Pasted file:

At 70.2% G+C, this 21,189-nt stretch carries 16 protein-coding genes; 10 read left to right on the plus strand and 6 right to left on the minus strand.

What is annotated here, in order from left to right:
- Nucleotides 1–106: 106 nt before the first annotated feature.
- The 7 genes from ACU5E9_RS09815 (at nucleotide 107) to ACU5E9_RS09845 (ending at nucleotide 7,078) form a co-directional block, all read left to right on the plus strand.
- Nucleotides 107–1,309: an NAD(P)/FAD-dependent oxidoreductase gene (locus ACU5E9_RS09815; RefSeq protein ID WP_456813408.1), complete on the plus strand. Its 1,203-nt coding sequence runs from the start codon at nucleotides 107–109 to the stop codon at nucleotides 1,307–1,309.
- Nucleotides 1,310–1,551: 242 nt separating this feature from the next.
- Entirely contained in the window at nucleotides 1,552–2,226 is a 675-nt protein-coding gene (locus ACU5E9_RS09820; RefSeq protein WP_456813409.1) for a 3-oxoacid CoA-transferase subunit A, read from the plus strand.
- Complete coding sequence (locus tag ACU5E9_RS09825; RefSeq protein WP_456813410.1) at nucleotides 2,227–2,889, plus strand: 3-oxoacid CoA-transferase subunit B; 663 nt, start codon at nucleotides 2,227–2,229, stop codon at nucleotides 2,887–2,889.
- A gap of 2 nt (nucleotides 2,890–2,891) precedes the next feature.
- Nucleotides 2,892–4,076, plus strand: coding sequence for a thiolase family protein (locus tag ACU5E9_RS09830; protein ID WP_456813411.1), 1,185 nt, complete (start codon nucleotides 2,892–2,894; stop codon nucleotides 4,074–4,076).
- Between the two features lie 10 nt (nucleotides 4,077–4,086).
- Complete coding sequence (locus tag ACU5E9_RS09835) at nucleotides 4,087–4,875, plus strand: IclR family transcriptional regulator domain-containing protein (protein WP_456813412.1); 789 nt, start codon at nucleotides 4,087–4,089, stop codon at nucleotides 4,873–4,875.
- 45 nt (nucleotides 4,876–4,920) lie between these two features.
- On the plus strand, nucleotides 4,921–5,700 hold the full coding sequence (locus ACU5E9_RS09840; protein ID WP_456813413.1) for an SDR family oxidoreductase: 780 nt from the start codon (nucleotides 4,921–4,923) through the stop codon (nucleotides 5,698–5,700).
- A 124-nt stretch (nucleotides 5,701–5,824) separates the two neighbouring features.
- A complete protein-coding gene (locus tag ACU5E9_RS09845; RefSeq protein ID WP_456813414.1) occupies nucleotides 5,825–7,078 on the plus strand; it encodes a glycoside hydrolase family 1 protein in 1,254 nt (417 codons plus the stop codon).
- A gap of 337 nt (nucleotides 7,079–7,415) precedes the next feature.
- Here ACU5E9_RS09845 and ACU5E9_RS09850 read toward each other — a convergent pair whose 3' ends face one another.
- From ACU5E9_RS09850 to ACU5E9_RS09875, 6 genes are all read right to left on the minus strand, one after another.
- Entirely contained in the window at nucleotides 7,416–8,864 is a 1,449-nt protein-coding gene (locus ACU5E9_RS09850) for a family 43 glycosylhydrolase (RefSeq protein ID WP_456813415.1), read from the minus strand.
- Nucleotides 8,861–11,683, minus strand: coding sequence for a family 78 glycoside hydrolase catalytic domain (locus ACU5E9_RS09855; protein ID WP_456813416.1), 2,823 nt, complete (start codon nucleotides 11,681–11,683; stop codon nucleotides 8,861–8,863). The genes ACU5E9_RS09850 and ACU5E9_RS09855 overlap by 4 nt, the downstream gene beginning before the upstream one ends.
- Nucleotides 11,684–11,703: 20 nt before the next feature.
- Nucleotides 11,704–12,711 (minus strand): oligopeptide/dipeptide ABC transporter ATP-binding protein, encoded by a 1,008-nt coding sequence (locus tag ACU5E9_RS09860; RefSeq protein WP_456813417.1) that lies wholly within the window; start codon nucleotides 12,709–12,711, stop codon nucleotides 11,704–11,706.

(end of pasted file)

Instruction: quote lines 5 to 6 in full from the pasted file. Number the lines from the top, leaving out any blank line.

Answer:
- Nucleotides 107–1,309: an NAD(P)/FAD-dependent oxidoreductase gene (locus ACU5E9_RS09815; RefSeq protein ID WP_456813408.1), complete on the plus strand. Its 1,203-nt coding sequence runs from the start codon at nucleotides 107–109 to the stop codon at nucleotides 1,307–1,309.
- Nucleotides 1,310–1,551: 242 nt separating this feature from the next.